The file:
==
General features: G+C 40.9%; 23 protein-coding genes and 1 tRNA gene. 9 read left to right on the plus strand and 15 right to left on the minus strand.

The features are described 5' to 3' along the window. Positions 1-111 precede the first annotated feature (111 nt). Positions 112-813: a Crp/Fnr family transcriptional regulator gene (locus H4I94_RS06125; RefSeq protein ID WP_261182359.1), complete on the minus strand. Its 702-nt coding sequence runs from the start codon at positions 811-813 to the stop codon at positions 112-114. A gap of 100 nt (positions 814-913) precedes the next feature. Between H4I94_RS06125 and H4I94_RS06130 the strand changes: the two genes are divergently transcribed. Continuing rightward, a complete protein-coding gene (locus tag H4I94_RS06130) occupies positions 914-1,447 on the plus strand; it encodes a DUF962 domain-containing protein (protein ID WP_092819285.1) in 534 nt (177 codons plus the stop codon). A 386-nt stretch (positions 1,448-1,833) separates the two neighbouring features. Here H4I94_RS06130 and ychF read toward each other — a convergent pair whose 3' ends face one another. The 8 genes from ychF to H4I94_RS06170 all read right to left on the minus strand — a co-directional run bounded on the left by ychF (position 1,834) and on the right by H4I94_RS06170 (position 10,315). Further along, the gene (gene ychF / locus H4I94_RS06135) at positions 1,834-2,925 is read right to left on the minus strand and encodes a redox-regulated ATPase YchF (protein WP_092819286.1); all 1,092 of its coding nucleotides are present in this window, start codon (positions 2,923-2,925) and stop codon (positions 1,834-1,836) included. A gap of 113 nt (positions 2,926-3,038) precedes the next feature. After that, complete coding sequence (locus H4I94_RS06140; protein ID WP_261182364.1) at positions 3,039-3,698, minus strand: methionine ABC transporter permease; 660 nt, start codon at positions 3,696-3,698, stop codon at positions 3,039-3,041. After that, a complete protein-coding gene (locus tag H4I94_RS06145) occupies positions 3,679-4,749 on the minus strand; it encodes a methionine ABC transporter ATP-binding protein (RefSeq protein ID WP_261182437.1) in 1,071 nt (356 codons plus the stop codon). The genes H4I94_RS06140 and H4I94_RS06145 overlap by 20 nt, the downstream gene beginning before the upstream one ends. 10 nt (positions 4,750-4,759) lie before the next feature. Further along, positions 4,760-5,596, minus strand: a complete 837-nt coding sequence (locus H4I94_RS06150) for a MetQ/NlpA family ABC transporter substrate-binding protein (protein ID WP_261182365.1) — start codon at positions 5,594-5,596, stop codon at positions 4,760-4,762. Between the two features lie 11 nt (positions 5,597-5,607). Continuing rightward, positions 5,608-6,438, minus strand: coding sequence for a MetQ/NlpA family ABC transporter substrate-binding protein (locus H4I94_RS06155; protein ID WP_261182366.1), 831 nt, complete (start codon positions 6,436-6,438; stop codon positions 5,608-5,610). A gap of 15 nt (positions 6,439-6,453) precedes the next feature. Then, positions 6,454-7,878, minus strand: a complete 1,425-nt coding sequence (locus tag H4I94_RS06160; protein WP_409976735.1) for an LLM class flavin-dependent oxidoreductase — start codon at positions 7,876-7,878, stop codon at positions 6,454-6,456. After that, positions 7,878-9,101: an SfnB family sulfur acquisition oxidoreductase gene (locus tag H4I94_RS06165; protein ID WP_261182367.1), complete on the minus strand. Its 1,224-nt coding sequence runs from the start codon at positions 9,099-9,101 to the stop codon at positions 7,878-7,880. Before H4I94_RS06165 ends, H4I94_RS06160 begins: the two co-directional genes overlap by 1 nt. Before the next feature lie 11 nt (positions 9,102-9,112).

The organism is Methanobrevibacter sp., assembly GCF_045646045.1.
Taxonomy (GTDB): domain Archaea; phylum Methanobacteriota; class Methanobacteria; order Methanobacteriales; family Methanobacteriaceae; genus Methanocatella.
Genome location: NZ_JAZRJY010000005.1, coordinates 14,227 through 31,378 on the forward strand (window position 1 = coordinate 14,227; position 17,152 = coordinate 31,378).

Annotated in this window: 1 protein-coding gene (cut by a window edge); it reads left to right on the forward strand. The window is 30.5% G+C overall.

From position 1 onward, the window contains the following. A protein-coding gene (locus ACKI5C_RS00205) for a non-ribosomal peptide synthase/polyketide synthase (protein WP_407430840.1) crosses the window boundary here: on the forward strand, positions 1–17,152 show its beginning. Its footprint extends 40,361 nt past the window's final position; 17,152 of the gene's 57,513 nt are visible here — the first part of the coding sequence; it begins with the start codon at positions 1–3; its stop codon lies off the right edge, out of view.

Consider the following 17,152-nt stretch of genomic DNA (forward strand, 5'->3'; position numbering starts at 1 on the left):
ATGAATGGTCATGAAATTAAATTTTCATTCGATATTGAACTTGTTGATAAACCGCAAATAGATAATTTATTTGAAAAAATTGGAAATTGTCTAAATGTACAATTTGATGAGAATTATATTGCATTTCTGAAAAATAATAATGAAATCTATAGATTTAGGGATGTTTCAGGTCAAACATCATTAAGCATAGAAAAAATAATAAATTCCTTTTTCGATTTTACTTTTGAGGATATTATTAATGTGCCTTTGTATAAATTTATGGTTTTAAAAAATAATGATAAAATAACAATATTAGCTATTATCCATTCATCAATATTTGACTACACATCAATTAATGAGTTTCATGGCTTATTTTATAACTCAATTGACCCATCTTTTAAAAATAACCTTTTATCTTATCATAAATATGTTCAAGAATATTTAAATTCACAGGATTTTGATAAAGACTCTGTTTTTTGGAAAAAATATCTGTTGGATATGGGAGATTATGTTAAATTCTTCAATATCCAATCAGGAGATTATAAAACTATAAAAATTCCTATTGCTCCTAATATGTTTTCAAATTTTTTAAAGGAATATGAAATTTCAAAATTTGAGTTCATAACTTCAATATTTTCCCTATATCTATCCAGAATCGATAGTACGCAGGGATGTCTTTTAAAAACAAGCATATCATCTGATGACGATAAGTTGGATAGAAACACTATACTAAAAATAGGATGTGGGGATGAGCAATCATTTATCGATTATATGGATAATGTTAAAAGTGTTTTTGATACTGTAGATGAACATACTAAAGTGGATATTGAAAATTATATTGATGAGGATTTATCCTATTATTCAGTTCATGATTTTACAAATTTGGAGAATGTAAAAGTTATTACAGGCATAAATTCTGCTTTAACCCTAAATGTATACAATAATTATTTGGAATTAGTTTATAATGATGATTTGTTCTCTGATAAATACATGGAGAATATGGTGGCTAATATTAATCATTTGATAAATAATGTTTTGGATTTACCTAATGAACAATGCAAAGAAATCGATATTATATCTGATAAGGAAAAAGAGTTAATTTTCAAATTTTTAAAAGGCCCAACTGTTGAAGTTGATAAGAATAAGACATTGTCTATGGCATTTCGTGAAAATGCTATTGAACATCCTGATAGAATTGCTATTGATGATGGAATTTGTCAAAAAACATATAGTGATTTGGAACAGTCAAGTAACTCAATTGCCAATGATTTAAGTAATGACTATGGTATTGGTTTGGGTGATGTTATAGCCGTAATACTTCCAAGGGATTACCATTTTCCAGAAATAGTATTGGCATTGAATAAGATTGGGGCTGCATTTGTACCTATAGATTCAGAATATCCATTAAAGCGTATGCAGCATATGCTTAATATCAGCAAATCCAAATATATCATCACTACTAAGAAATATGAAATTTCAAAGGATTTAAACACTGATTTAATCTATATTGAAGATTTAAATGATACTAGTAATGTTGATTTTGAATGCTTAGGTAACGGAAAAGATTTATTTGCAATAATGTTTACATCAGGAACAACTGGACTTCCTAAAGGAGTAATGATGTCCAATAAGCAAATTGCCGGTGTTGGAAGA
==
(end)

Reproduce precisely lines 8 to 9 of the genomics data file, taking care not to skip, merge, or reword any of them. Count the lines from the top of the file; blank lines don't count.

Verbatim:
Consider the following 17,152-nt stretch of genomic DNA (forward strand, 5'->3'; position numbering starts at 1 on the left):
ATGAATGGTCATGAAATTAAATTTTCATTCGATATTGAACTTGTTGATAAACCGCAAATAGATAATTTATTTGAAAAAATTGGAAATTGTCTAAATGTACAATTTGATGAGAATTATATTGCATTTCTGAAAAATAATAATGAAATCTATAGATTTAGGGATGTTTCAGGTCAAACATCATTAAGCATAGAAAAAATAATAAATTCCTTTTTCGATTTTACTTTTGAGGATATTATTAATGTGCCTTTGTATAAATTTATGGTTTTAAAAAATAATGATAAAATAACAATATTAGCTATTATCCATTCATCAATATTTGACTACACATCAATTAATGAGTTTCATGGCTTATTTTATAACTCAATTGACCCATCTTTTAAAAATAACCTTTTATCTTATCATAAATATGTTCAAGAATATTTAAATTCACAGGATTTTGATAAAGACTCTGTTTTTTGGAAAAAATATCTGTTGGATATGGGAGATTATGTTAAATTCTTCAATATCCAATCAGGAGATTATAAAACTATAAAAATTCCTATTGCTCCTAATATGTTTTCAAATTTTTTAAAGGAATATGAAATTTCAAAATTTGAGTTCATAACTTCAATATTTTCCCTATATCTATCCAGAATCGATAGTACGCAGGGATGTCTTTTAAAAACAAGCATATCATCTGATGACGATAAGTTGGATAGAAACACTATACTAAAAATAGGATGTGGGGATGAGCAATCATTTATCGATTATATGGATAATGTTAAAAGTGTTTTTGATACTGTAGATGAACATACTAAAGTGGATATTGAAAATTATATTGATGAGGATTTATCCTATTATTCAGTTCATGATTTTACAAATTTGGAGAATGTAAAAGTTATTACAGGCATAAATTCTGCTTTAACCCTAAATGTATACAATAATTATTTGGAATTAGTTTATAATGATGATTTGTTCTCTGATAAATACATGGAGAATATGGTGGCTAATATTAATCATTTGATAAATAATGTTTTGGATTTACCTAATGAACAATGCAAAGAAATCGATATTATATCTGATAAGGAAAAAGAGTTAATTTTCAAATTTTTAAAAGGCCCAACTGTTGAAGTTGATAAGAATAAGACATTGTCTATGGCATTTCGTGAAAATGCTATTGAACATCCTGATAGAATTGCTATTGATGATGGAATTTGTCAAAAAACATATAGTGATTTGGAACAGTCAAGTAACTCAATTGCCAATGATTTAAGTAATGACTATGGTATTGGTTTGGGTGATGTTATAGCCGTAATACTTCCAAGGGATTACCATTTTCCAGAAATAGTATTGGCATTGAATAAGATTGGGGCTGCATTTGTACCTATAGATTCAGAATATCCATTAAAGCGTATGCAGCATATGCTTAATATCAGCAAATCCAAATATATCATCACTACTAAGAAATATGAAATTTCAAAGGATTTAAACACTGATTTAATCTATATTGAAGATTTAAATGATACTAGTAATGTTGATTTTGAATGCTTAGGTAACGGAAAAGATTTATTTGCAATAATGTTTACATCAGGAACAACTGGACTTCCTAAAGGAGTAATGATGTCCAATAAGCAAATTGCCGGTGTTGGAAGA